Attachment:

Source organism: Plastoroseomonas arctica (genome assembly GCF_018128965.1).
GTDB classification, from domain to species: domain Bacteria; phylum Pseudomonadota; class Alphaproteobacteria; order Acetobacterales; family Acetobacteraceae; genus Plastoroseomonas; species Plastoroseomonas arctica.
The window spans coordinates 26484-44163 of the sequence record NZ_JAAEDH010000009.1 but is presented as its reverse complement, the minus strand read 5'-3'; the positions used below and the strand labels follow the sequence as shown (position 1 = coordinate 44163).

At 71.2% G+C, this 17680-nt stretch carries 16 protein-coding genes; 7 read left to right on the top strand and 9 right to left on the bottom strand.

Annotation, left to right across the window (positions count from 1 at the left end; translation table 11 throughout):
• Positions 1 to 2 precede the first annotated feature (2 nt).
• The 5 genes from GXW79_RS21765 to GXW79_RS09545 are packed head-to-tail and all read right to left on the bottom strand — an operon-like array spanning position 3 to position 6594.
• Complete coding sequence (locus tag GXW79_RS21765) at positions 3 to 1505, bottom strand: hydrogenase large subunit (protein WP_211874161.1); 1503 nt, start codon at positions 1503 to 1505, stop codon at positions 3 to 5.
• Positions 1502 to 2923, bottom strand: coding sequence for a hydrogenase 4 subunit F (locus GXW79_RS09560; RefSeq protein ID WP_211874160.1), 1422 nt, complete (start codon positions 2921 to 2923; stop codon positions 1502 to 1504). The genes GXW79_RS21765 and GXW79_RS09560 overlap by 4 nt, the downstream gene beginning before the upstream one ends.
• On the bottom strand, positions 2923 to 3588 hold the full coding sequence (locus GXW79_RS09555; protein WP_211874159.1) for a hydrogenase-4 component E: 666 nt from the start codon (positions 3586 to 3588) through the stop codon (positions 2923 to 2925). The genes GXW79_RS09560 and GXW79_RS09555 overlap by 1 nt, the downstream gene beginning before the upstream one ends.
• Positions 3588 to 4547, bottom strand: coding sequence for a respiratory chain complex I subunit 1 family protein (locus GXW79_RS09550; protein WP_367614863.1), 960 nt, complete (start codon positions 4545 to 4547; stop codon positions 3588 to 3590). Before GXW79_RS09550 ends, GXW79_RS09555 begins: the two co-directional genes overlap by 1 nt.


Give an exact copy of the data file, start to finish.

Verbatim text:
Source organism: Plastoroseomonas arctica (genome assembly GCF_018128965.1).
GTDB classification, from domain to species: domain Bacteria; phylum Pseudomonadota; class Alphaproteobacteria; order Acetobacterales; family Acetobacteraceae; genus Plastoroseomonas; species Plastoroseomonas arctica.
The window spans coordinates 26484-44163 of the sequence record NZ_JAAEDH010000009.1 but is presented as its reverse complement, the minus strand read 5'-3'; the positions used below and the strand labels follow the sequence as shown (position 1 = coordinate 44163).

At 71.2% G+C, this 17680-nt stretch carries 16 protein-coding genes; 7 read left to right on the top strand and 9 right to left on the bottom strand.

Annotation, left to right across the window (positions count from 1 at the left end; translation table 11 throughout):
• Positions 1 to 2 precede the first annotated feature (2 nt).
• The 5 genes from GXW79_RS21765 to GXW79_RS09545 are packed head-to-tail and all read right to left on the bottom strand — an operon-like array spanning position 3 to position 6594.
• Complete coding sequence (locus tag GXW79_RS21765) at positions 3 to 1505, bottom strand: hydrogenase large subunit (protein WP_211874161.1); 1503 nt, start codon at positions 1503 to 1505, stop codon at positions 3 to 5.
• Positions 1502 to 2923, bottom strand: coding sequence for a hydrogenase 4 subunit F (locus GXW79_RS09560; RefSeq protein ID WP_211874160.1), 1422 nt, complete (start codon positions 2921 to 2923; stop codon positions 1502 to 1504). The genes GXW79_RS21765 and GXW79_RS09560 overlap by 4 nt, the downstream gene beginning before the upstream one ends.
• On the bottom strand, positions 2923 to 3588 hold the full coding sequence (locus GXW79_RS09555; protein WP_211874159.1) for a hydrogenase-4 component E: 666 nt from the start codon (positions 3586 to 3588) through the stop codon (positions 2923 to 2925). The genes GXW79_RS09560 and GXW79_RS09555 overlap by 1 nt, the downstream gene beginning before the upstream one ends.
• Positions 3588 to 4547, bottom strand: coding sequence for a respiratory chain complex I subunit 1 family protein (locus GXW79_RS09550; protein WP_367614863.1), 960 nt, complete (start codon positions 4545 to 4547; stop codon positions 3588 to 3590). Before GXW79_RS09550 ends, GXW79_RS09555 begins: the two co-directional genes overlap by 1 nt.